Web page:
NEW YORK (Reuters) - The U.S. government on Tuesday forecast world sugar production will fall about 9 million tonnes in 2018/19 to 185.9 million tonnes, while global consumption swells to new records.
In its biannual report bit.ly/2rwtFEb, the U.S. Department of Agriculture (USDA) said the decline in global production was primarily due to Brazil, where yields have been lower and where an increasing share of sugarcane is being diverted to ethanol production.
Brazilian output was expected to decline 8.3 million tonnes to 30.1 million tonnes, according to the report.
Indian production, meanwhile, is set to rise 1.8 million tonnes to a record 35.9 million as a greater share of land is dedicated to cultivating sugar.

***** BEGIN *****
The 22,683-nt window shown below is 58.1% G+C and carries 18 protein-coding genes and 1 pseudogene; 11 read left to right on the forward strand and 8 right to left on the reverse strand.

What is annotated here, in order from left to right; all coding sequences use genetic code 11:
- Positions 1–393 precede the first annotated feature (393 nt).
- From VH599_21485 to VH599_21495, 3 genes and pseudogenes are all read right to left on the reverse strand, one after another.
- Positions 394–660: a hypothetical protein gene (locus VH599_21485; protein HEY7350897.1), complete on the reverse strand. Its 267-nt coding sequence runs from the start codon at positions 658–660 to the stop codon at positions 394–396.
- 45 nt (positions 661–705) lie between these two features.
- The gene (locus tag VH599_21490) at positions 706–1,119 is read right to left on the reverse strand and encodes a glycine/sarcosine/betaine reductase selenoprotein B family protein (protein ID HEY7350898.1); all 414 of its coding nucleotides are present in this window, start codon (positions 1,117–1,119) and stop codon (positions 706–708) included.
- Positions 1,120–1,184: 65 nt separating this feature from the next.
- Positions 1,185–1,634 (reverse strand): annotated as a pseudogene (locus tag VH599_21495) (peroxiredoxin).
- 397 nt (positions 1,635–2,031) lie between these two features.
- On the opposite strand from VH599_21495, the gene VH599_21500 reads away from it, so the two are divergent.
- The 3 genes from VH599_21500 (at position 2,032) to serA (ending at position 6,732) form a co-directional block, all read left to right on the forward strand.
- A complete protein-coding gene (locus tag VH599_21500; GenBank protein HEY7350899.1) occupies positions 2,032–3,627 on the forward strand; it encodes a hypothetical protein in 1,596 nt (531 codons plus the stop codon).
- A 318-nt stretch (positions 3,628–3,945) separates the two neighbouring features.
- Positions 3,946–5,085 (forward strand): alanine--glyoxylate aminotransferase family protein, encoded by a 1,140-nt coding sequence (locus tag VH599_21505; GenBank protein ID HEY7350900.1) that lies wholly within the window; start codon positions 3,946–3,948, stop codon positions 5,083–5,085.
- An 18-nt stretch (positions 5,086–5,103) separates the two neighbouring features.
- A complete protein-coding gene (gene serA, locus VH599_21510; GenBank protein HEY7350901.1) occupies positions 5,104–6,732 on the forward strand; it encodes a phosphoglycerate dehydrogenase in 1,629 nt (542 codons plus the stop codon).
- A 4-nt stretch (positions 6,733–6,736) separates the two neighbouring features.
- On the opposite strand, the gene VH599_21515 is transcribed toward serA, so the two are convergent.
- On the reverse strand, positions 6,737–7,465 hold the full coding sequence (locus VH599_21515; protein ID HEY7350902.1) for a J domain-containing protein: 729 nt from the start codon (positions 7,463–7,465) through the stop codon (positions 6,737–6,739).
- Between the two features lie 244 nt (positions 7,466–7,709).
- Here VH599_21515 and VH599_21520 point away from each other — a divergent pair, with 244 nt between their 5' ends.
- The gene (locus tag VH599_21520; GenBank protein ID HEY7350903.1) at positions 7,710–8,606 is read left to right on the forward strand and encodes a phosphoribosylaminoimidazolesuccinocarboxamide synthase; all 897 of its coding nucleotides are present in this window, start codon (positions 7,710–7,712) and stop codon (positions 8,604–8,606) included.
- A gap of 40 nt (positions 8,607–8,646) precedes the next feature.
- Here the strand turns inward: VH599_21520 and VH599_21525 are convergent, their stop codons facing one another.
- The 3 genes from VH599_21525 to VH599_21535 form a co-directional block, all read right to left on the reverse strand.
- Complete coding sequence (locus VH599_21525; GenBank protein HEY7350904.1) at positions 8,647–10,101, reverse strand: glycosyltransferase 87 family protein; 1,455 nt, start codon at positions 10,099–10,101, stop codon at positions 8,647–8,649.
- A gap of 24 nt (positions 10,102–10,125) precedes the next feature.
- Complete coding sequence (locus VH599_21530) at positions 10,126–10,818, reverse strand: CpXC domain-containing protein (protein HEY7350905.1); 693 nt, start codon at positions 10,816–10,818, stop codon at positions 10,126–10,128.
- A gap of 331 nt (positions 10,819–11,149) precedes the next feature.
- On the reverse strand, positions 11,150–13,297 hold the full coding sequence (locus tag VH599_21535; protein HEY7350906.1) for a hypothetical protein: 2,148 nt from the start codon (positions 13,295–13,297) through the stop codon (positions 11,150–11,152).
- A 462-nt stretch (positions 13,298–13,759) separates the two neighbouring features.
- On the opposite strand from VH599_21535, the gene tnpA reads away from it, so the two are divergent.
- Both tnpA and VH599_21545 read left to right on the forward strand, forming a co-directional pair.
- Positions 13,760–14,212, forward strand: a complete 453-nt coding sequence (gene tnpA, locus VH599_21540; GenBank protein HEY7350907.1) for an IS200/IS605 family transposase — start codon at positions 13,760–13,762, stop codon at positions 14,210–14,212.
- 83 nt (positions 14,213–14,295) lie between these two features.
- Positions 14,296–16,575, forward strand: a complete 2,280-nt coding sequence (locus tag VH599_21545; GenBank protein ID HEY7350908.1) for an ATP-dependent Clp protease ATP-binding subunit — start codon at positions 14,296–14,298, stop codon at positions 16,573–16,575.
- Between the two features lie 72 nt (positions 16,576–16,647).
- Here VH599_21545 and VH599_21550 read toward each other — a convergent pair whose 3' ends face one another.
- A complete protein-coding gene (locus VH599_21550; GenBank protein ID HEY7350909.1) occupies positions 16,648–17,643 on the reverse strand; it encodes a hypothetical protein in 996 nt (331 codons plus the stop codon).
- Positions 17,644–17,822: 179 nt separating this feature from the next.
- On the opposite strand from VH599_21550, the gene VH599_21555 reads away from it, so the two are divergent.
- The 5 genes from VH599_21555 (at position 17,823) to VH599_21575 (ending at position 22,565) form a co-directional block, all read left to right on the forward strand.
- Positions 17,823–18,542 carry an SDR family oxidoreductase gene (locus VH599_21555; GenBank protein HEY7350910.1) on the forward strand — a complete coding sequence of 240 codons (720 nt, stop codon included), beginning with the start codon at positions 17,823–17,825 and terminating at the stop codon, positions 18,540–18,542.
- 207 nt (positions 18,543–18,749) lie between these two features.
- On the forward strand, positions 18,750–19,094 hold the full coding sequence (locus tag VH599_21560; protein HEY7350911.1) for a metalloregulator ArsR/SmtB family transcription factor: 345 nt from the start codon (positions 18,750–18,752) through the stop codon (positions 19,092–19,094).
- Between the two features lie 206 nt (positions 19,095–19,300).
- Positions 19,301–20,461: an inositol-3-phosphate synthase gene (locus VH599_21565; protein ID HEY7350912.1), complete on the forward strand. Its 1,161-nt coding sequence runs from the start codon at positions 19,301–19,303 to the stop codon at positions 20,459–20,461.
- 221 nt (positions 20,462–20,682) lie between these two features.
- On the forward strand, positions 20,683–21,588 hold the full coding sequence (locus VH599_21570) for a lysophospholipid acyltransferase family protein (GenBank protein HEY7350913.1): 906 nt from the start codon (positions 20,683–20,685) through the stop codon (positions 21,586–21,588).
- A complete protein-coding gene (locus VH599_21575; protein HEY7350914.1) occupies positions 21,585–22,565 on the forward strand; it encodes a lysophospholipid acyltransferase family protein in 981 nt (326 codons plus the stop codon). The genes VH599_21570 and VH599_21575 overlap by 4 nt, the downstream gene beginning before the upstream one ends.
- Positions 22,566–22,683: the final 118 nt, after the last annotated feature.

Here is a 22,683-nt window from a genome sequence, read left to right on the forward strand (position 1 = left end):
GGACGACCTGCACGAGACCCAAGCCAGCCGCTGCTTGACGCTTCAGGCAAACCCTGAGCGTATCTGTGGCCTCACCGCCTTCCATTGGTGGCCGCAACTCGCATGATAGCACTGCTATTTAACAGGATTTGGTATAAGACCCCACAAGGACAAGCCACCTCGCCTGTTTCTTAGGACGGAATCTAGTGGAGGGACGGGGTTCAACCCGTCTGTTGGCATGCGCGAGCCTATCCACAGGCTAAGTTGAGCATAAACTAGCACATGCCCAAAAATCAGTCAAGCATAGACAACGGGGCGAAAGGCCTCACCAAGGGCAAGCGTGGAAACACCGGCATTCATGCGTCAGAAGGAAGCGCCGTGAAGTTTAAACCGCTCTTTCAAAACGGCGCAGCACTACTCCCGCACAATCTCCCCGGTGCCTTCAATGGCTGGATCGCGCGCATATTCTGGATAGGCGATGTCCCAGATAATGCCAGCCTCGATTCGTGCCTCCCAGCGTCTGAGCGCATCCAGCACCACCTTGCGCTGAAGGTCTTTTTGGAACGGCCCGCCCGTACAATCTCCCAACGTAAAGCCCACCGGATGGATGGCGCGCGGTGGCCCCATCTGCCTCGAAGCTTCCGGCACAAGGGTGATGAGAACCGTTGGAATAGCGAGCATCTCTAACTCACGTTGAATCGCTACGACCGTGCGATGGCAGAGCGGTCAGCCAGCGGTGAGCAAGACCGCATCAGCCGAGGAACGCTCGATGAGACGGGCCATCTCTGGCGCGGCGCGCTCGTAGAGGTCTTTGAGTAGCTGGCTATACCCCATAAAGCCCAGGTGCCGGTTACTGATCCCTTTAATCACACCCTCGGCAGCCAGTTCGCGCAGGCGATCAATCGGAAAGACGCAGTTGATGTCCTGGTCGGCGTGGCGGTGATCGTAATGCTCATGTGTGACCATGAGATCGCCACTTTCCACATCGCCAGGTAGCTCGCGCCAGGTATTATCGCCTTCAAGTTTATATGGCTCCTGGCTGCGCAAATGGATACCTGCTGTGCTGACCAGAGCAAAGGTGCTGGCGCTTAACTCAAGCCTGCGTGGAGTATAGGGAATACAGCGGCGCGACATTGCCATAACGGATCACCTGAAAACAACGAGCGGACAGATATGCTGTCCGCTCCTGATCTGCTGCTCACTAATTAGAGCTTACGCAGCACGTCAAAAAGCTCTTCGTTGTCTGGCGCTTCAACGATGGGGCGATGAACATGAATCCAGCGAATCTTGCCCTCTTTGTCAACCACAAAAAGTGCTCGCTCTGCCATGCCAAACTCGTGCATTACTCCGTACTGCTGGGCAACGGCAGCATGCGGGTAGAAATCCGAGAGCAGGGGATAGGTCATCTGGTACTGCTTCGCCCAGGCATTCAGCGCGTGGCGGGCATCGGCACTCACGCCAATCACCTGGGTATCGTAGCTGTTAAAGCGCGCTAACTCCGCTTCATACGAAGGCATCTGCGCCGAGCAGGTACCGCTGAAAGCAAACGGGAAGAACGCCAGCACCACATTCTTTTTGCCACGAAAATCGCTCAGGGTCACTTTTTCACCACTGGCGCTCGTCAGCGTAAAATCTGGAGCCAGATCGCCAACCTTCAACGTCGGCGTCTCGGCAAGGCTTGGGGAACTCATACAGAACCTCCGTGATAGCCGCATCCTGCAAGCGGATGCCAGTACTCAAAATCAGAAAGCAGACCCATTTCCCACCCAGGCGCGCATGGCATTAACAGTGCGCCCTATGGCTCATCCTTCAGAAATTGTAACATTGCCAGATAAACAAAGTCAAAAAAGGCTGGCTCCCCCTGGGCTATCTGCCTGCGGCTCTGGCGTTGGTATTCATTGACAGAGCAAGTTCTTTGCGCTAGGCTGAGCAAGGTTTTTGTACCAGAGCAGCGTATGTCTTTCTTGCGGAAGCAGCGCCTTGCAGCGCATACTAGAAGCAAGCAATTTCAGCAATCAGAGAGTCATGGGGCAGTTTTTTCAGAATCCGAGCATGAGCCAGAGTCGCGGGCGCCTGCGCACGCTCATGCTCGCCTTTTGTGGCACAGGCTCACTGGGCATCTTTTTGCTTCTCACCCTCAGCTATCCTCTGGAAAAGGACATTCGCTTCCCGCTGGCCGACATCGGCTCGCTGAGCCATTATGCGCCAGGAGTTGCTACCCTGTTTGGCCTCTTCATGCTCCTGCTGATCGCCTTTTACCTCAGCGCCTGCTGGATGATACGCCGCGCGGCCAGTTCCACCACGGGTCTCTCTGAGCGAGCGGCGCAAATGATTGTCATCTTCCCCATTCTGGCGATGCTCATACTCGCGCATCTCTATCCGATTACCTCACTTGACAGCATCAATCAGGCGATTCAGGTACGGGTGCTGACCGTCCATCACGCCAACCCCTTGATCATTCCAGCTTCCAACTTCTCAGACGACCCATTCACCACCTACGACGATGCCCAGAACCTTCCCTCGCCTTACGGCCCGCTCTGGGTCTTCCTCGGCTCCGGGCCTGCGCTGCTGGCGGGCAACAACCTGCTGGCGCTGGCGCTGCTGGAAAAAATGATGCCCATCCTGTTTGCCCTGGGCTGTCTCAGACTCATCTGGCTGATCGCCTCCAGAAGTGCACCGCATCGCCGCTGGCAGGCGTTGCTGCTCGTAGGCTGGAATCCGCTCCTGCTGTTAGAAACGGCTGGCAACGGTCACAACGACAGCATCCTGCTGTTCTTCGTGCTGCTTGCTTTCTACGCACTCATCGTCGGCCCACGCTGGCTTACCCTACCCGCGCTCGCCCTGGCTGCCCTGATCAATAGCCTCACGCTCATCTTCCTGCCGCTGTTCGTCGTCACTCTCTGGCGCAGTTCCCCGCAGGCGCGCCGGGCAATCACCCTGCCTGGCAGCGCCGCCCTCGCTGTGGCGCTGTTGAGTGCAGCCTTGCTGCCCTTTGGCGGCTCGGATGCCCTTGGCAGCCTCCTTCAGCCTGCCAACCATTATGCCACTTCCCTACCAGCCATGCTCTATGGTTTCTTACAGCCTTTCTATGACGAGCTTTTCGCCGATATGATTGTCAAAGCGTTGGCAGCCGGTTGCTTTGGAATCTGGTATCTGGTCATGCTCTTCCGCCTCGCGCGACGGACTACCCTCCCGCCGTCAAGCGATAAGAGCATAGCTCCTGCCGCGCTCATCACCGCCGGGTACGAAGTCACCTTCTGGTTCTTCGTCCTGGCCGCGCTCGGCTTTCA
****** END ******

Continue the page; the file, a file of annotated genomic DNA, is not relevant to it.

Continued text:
This is the first time in more than 15 years that Indian production would exceed Brazil’s, according to the report.
Higher Indian production is set to drive an increase in global stocks, which are expected to rise to a record 53 million tonnes, even as consumption increases.
Global consumption is expected to rise to 176.8 million tonnes from 174 million tonnes in 2017/18. This represents a slight downward revision from May’s report, when consumption was forecast at 177.6 million tonnes.
Reporting by Ayenat Mersie; Editing by Lisa Shumaker